In his testimony, Shannon sought to downplay the criticisms and reassure senators that reports of pending Iranian access to the US dollar were inaccurate. Townhall quoted Foreign Relations Committee Chairman Bob Corker as saying that he had received conflicting reports on the subject in recent days, with Treasury Department official Adam Szubin making a convincing case for continued non-access, which was undermined by subsequent comments from Secretary of State John Kerry.
It was not immediately clear whether the committee regarded Shannon as a source of further reassurance or additional questions. But it is all but certain that his testimony will fail to address the full range of concerns among congressmen and especially members of the Republican Party, who have been highly critical of the Obama administration’s approach to Iran since long before nuclear negotiations were concluded.
Shannon’s testimony appears to have focused upon reiterating previous reports that the “U-turn transactions” being considered by the Treasury Department would involve American banks processing transactions originating in Iran, but without allowing any direct contact between Iranian and American financial entities.
This clarification seems to leave open the criticism that the Obama administration is going above and beyond its requirements under the JCPOA, in order to improve Iran’s economic outcomes in the wake of relief from international sanctions on the Islamic Republic’s nuclear program. And indeed, other aspects of Shannon’s testimony highlight the oft-repeated criticism that the Obama administration appears willing to extend a variety of concessions to the Iranian regime in order to preserve the July 14 nuclear agreement.
CNN reported on Tuesday that Shannon had used the hearing to attack Republican presidential candidate Ted Cruz’s insistence that he would cancel that agreement on the first day of his presidency. Doing so, he argued, would “reopen a Pandora’s box in the region that would be hard to close again.”
This view presumably encompasses not just the possibility of the White House cancelling the deal outright, but also of the US government taking any steps that would be likely to lead to the deal being cancelled by either side. And the list of such steps appears to be rather long, on the basis of statements by Iranian officials, chiefly Supreme Leader Ali Khamenei.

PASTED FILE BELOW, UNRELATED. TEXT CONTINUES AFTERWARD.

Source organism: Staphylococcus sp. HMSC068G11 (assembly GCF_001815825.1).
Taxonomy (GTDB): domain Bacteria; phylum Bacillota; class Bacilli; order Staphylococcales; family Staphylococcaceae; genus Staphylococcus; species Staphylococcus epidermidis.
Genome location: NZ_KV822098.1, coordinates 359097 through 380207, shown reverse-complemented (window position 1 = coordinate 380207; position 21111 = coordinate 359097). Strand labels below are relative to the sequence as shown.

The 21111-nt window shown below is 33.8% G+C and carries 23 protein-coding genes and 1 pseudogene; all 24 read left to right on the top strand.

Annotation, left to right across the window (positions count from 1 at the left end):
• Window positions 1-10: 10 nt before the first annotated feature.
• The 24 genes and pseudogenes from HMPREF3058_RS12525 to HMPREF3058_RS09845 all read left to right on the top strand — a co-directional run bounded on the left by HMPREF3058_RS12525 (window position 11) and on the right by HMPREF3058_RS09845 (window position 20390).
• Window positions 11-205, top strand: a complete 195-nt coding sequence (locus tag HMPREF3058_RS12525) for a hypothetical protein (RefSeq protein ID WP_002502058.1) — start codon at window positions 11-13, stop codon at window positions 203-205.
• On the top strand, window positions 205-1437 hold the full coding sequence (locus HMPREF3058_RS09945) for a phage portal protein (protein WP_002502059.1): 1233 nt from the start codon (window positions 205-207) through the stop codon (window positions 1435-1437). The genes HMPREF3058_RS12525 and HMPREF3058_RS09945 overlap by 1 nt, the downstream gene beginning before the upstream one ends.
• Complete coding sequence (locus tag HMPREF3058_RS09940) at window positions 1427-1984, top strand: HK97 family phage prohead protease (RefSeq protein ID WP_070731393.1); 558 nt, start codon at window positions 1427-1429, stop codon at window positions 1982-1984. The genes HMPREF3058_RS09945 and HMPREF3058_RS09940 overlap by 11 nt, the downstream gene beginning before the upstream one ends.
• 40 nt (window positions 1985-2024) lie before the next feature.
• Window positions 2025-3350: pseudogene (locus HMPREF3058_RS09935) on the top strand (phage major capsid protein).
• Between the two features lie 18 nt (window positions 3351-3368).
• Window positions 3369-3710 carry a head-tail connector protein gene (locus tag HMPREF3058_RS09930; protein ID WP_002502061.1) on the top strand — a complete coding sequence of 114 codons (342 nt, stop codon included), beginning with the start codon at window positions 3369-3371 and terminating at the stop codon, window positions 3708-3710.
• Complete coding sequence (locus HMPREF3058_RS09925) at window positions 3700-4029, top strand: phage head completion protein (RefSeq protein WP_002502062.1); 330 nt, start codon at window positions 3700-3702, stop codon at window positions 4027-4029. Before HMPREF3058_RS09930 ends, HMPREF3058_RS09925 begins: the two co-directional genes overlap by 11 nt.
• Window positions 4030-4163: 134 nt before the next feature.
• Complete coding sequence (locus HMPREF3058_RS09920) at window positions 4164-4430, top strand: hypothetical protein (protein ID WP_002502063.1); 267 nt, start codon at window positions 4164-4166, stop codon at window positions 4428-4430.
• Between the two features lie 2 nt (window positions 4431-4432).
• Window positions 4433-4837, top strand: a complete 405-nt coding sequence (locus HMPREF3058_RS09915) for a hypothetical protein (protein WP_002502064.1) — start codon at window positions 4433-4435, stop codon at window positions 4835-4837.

By most accounts, Khamenei, the ultimate authority in all matters of Iranian policy, conceded to the nuclear agreement only begrudgingly as he balanced the need for sanctions relief against his regime’s commitment to ideological antagonism against Western democracies. Starting from this understanding, IranWire published an article on Tuesday analyzing Khamenei’s commentary on the nuclear deal, especially over the past few weeks.
On the occasion of the Iranian new year’s celebration of Nowruz in March, the supreme leader called for the return to a “resistance economy” focused on circumventing US-led sanctions and accused the American government of violating the JCPOA by standing in the way of Iran’s reentry to the international banking system.
IranWire emphasized that this sort of commentary has entailed Khamenei taking an uncharacteristically business-like point of view, focusing on the relative shortage of immediate economic benefits, to the exclusion of all other potential, long-term consequences. In the article’s estimation, this is a deliberate effort to avoid the JCPOA being perceived by Iranian citizens as a bridge to more general engagement with the international community. In fact, in the immediate aftermath of nuclear negotiations last summer, Khamenei ordered his subordinates to avoid any negotiations with Western powers over anything other than the nuclear agreement.